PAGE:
To paraphrase the delightful emanations from the deep South that appeared in SI, April 25:

        Up until now I have not found anything in particularly bad taste in your magazine, but, by dern, when you print the picture of a Sherpa tribesman on the cover of an American magazine (SI, April 25), it's shocking, positively shocking! Sir, the greatest blow ever struck at this country was the conquest of  Everest by an indian (with a small letter) native villager. Your cover was an insult to decent white mountain climbers everywhere.  It makes SI part of a monstrous conspiracy to undermine the mountaineering sport in this country. Sir, Examine your position!   Rich Reid, San Fernando, Calif. [end letters.]

The racial issue in 1955 was just what it had been at least since the Revolutionary War in these United States, the subject of a great political battle, with millions of white and black people on both sides. The distribution of the letters to the editor give a reasonably good idea of the balance of opinion in the nation on the question of segregation and equal treatment at that time. I do not think that today's controversies on social media show us to be a more intelligent and enlightened citizenry, on the whole, than we were then.  The letters show the same spirit that one can find today in the film 12 Angry Men or the broadcasts of Edward R. Murrow, such as Harvest of Shame, available on youtube. This was the country I grew up in, and it made me what I am.  I am thankful for that.



Sunday, May 22, 2022

A touch of class

This has been a very busy weekend, and during the week increasing amounts of my time and nervous energy have gone into a zoning battle with my home town that I am fighting along with the co-owner of our condo.  The issue is parking, and town officials are attempting to exercise extraordinary arbitrary power to take some of ours away--why I do not know.  I also participated in a conference in Dallas, about which more later, and I'm preparing to join in an online conference on Watergate early next month.  On top of all that, I started a piece here this morning, wrote a few paragraphs, and decided that I didn't like it.  So I'm going to let someone else do most of the work this week.

That someone is Senate minority leader Mitch McConnell.  He has done a lot to make partisanship worse in this country and has shown very little respect for the last two Democratic presidents.  He also made a very historic mistake last January when he decided not to round up enough Republican votes to convict Donald Trump of high crimes and misdemeanors and eliminate the possibility of his making another presidential run.  Yet last week, he suddenly decided to step into the shoes of Arthur Vandenberg, the conservative Republican Senate heavyweight of the late 1940s who cast key votes for the Truman Doctrine and the Marshall plan.  McConnell gave an interview to a New York Times reporter which I actually enjoyed reading, and I am going to share it for non-commercial use only.  The reporter begins by asking about the trip that McConnell and several other senators made to Europe.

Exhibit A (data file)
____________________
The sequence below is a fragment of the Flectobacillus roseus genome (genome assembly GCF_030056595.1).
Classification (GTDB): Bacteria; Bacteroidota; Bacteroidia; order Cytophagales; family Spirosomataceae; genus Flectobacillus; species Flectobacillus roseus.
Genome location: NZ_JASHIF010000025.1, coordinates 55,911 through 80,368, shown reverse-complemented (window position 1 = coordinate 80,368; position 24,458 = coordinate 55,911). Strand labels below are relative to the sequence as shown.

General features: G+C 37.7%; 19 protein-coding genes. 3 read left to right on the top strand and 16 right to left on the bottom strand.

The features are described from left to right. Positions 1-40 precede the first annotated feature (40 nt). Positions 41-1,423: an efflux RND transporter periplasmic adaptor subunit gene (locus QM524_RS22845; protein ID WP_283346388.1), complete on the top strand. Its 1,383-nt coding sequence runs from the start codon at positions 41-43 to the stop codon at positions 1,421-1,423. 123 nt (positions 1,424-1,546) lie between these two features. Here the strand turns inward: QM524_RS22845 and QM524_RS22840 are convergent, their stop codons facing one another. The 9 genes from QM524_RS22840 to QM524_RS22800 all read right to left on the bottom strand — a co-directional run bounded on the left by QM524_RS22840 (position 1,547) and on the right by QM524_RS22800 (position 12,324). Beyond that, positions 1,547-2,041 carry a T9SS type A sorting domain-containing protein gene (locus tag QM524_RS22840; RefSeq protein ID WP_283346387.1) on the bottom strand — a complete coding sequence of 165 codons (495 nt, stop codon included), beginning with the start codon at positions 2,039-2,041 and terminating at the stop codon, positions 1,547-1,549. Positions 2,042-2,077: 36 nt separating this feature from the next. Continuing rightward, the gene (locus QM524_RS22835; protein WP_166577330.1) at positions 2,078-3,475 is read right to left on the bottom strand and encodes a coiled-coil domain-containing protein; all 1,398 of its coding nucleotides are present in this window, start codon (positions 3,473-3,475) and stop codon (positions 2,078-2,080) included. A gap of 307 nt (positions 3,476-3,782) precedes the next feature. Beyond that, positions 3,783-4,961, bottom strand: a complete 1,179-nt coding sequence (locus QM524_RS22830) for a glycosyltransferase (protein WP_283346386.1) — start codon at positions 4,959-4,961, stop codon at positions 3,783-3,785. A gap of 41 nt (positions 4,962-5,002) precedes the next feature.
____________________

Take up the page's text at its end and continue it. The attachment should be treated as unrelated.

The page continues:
Why did you decide to make the trip to Europe last weekend?

One was to try to convey to the Europeans that skepticism about NATO itself, expressed by the previous president, was not the view of Republicans in the Senate. And I also was trying to minimize the vote against the package in my own party.

We have sort of an isolationist wing, and I think some of the Trump supporters are sort of linked up with the isolationists — a lot of talk out in the primaries about this sort of thing. And I felt this would help diminish the number of votes against the package. I think that worked out well.

I’d had a private dinner with the president of Finland back in March, right after the invasion, so we’d sort of developed a relationship. So we decided to head up to Stockholm and Helsinki. These are incredibly important admissions to NATO. They both have great militaries. They’re both independent of Russian energy. If anybody’s ready to be a part of NATO, these two countries are, so it was exciting to be there.

I think the trip helped convince Europeans that Republicans are the way we used to be on NATO.

Did you personally lobby individual senators to try to allay some of their concerns about the aid bill?

I certainly was talking about it for the last two weeks to my own colleagues. I said, No. 1, this is a pittance compared to the $2 trillion the Democrats dumped on the economy last year, producing 40-year-high inflation. If ever there were a reason where for an expenditure of this amount, this is it. And if the Russians succeeded, it would cost us a lot more. So yes, I was arguing for support for the package.

There are not many things we agree with this administration on. And that’s been pretty widely on display the last year and a half. I thought they were a little bit slow to get started, a little bit too intimidated by the thought of provoking the Russians, and we did criticize the slowness. However, I think they’ve stepped up their game. I think they are fully engaged. And I think the administration shares my view that the outcome of this ought to be victory.